In light of the fact that we have never had more books written on prayer, lectures, seminars, essays, magazine articles, and sermons on prayer, but, seriously, whatever happened to prayer? One is made to wonder with all these resources and so much teaching in the Bible on prayer, that it would be a MAJOR emphasis in the personal life of every Christian as well as the ministry of the local church. Sadly, all this hasn’t restored the dynamic prayer practices we see in the first century church.

     Some form of prayer, prayed or pray is used approximately 165 time in the English version of the New Testament. Prayer is mentioned 16 times in the Book of Acts. It is mentioned 41 times in the Gospels. The prayer life and teachings of Jesus exemplify the importance He placed on prayer. He taught eight specific lessons on prayer and prayed thirteen specific times. In John 17 we have the record of one of Jesus’ long prayers, 26 verses.

     Relative to the time allocated to prayer in today’s congregations, based on the references to the other practices we allocate time, here is a brief comparison. First, there is no reference to “making announcements.” Singing is mentioned 119 times in enter Bible, singer is mentioned 2 times in the Bible and singers is mentioned 38 times. In the Gospels there are two accounts (Matthew 26:30; Mark 14:26); there is one reference in Acts (Acts 16:25); one reference in Romans (Romans 15:9, two references in 1 Corinthians (1 Corinthians 14:15, 26) ; one reference in Colossians (Colossians 3:16) ; one reference in Ephesians (Ephesians 5:19); one reference in Hebrews (Hebrews 2:12), and three references in Revelation (Revelation 5:9, 14:3, 15:3). The Lord’s Supper is referenced three times in Acts, one of which is questioned (2:46), the other two are clear in Acts 20:7, 11. Preaching in one form or another (i.e. preach, preached) is used approximately 47 times in the New Testament, with 7 being used in the Book of Acts.

     It should be easy to see that if we allocate our distribution of time based on the examples, or lack of examples, and frequencies of references to the practices in an assembly, prayer is lacking an equal share of time. Enough about prayer in the assemblies. Let’s move on to perhaps the most important area where prayer is lacking as a practice.

     Each Christians is given 168 hours each week to manage anyway he or she chooses. If a Christian attends all the assemblies of a congregation where approximately 15-minutes is given each week to prayer, how about the other 167 ¾ hours during the rest of the week? Years ago I came across this wise observation by Andrew A. Bonar: “Oh brother, pray; in spite of Satan, pray; spend hours in prayer; rather neglect friend than not pray; rather fast, and lose breakfast, dinner, tea, and supper and sleep too, than not to pray. And we must not talk about prayer, we must pray in right earnest. The Lord is near” (Not sure of written source).

     Again, whatever happened to prayer? Why do some many Christians neglect, as Paul commanded, to “Pray without ceasing” (1 Thessalonians 5:17)? Why don’t many who are sick “call for the elders to pray” (cf. James 5:13-18), instead of expecting them to show up? Why are meals eaten without prayers of thanksgiving (1 Timothy 4:4)? Why are trips and business ventures pursued without praying for God’s will to be done (James 4:13-17)? Why is when faced trials, setbacks, and with decisions, there aren’t prayers for wisdom (James 1:2-11)? Why in the midst of a missionary shortage, lack of preachers and leaders, don’t we pray about these needs (cf. Matthew 9:37, 38).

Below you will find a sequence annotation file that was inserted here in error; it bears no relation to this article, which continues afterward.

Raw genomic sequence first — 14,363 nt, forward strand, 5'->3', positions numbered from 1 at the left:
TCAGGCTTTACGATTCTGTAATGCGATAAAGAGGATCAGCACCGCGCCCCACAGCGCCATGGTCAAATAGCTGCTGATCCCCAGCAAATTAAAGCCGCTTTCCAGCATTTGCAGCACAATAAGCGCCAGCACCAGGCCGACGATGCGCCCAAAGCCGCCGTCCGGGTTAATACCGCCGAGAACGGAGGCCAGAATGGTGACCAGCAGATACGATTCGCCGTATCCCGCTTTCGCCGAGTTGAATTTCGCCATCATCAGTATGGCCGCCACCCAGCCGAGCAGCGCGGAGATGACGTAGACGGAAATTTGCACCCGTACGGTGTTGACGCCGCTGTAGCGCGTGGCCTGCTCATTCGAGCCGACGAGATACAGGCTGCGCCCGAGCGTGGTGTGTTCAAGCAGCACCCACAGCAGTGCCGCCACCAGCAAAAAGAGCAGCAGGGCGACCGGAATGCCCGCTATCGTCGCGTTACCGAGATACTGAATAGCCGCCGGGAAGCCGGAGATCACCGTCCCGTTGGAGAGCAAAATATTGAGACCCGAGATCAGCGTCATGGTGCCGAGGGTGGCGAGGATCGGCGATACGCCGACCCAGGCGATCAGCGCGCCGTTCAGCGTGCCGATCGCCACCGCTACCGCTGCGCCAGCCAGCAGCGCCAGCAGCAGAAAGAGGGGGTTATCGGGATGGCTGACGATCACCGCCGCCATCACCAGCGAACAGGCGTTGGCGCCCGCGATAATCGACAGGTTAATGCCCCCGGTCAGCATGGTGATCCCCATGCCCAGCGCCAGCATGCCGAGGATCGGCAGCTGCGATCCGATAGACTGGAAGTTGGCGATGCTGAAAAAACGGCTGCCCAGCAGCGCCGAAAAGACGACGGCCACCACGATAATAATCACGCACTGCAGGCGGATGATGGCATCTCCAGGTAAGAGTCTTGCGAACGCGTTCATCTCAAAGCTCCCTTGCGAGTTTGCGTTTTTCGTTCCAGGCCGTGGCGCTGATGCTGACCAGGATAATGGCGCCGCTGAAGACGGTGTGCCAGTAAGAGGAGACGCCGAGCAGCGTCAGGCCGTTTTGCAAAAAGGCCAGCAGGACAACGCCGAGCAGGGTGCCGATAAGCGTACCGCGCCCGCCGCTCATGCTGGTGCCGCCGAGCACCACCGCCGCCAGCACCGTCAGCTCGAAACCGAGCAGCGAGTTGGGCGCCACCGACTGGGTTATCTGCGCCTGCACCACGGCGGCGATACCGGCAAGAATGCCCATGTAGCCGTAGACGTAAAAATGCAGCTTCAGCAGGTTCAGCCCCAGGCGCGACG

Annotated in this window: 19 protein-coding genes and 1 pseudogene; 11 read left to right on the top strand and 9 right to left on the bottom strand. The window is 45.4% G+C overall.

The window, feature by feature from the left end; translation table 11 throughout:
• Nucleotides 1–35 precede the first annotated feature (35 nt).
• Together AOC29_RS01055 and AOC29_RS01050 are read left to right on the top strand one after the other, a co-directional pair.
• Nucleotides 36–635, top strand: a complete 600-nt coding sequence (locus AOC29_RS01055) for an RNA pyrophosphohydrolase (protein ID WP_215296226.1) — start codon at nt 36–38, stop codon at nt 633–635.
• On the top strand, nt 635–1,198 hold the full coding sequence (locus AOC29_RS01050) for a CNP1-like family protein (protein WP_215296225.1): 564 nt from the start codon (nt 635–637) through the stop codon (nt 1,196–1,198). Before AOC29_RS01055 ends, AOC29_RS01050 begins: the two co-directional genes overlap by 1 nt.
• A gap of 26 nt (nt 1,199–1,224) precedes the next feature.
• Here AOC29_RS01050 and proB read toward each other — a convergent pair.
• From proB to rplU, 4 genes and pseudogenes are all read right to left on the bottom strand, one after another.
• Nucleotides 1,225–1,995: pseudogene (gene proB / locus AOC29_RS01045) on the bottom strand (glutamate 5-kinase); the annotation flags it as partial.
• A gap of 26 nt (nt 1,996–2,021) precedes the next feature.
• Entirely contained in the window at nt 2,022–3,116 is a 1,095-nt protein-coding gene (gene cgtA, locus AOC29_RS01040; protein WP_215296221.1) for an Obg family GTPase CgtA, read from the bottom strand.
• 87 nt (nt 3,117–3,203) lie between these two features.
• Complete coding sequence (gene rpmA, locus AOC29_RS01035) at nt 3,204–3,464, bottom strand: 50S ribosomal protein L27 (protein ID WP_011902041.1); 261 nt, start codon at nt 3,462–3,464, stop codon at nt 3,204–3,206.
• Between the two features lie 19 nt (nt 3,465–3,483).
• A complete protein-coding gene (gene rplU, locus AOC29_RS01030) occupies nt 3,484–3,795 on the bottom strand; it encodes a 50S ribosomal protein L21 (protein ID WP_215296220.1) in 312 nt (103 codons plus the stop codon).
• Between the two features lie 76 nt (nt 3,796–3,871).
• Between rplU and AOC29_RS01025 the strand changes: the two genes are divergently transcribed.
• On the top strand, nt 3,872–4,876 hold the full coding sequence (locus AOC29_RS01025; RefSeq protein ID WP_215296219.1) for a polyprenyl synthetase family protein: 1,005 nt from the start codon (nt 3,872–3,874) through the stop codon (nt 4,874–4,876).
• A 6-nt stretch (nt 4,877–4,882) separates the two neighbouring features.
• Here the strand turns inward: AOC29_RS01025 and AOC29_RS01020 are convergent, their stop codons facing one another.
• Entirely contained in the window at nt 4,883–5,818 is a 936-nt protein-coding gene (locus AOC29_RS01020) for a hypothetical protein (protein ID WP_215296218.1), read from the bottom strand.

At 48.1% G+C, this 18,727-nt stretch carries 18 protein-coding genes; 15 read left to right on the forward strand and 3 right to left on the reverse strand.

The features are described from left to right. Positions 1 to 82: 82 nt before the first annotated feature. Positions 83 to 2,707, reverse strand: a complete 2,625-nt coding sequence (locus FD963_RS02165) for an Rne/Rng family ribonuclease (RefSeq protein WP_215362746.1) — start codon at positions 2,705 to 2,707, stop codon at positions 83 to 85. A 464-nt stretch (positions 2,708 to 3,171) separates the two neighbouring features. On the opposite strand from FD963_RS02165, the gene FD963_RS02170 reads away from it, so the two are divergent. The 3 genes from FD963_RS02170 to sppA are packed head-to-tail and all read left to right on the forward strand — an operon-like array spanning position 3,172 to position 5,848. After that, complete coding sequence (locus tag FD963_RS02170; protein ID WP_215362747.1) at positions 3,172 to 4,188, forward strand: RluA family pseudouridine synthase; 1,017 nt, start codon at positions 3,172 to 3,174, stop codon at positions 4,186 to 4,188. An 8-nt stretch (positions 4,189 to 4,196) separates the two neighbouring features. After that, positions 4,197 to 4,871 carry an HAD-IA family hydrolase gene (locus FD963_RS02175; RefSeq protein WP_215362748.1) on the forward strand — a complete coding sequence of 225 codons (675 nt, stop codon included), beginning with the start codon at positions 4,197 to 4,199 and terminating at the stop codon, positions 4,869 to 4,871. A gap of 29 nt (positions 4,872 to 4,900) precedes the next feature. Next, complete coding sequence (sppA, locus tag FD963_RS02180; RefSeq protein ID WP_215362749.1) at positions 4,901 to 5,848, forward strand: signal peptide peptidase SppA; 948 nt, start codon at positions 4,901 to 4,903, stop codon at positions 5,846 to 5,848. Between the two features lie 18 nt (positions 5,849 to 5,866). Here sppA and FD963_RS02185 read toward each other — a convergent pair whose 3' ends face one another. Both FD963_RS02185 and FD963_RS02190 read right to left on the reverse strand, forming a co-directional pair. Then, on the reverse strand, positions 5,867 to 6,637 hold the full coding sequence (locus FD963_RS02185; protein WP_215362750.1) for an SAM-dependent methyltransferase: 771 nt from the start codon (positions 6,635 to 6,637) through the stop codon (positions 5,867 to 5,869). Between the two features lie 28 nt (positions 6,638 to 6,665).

Whatever happened to prayer? I can only speak with authority relative to my own prayer life. I choose not to be accusatory relative to the prayer life of others. I do know however, that it is easy to document the frequency of prayer in a congregation. I also know from the statements and confessions of others, some reasons given for not being a perpetual prayer warrior. Some of these are: 1. I’m just too busy to pray. 2. I have good intentions but forget to pray as often as I should. 3. I’m not sure God hears me or answers my prayers? 4. I don’t know how to properly pray. 5. I’m not sure what to pray about. 6. I had rather ask others to pray for me. 7. I’m afraid of making a mistake. 8. I’m just too lazy; I know it’s wrong. 9. I’m not sure I believe God answers prayer. 10. I only pray when it is absolutely necessary. I don’t want to bug God.

     In Mark 11:15-19, we have the account of Jesus driving out the money changers who were taking advantage of the poor. “Then He taught, saying to them, ‘Is it not written, “My house shall be called a house of prayer for all nations”? But you have made it a den of thieves.’” I know the house of prayer is a reference to the Temple in Jerusalem. Since the church is referred to as house of the living God in 1 Timothy 3:15, we can draw a principle relative to the “called out” (ekklesia--church) people of God composing a “house of prayer.” There are numerous references to the identity of the church in the Bible, but how many times have you heard it referred to as “the house of prayer”? Isn’t it ironic that out of all the things members are involved in during the assemblies, prayer is the most neglected?

     Whatever happened to prayer in your personal life? Whatever happened to prayer in your congregation? How can we restore the church to being a “house of prayer”?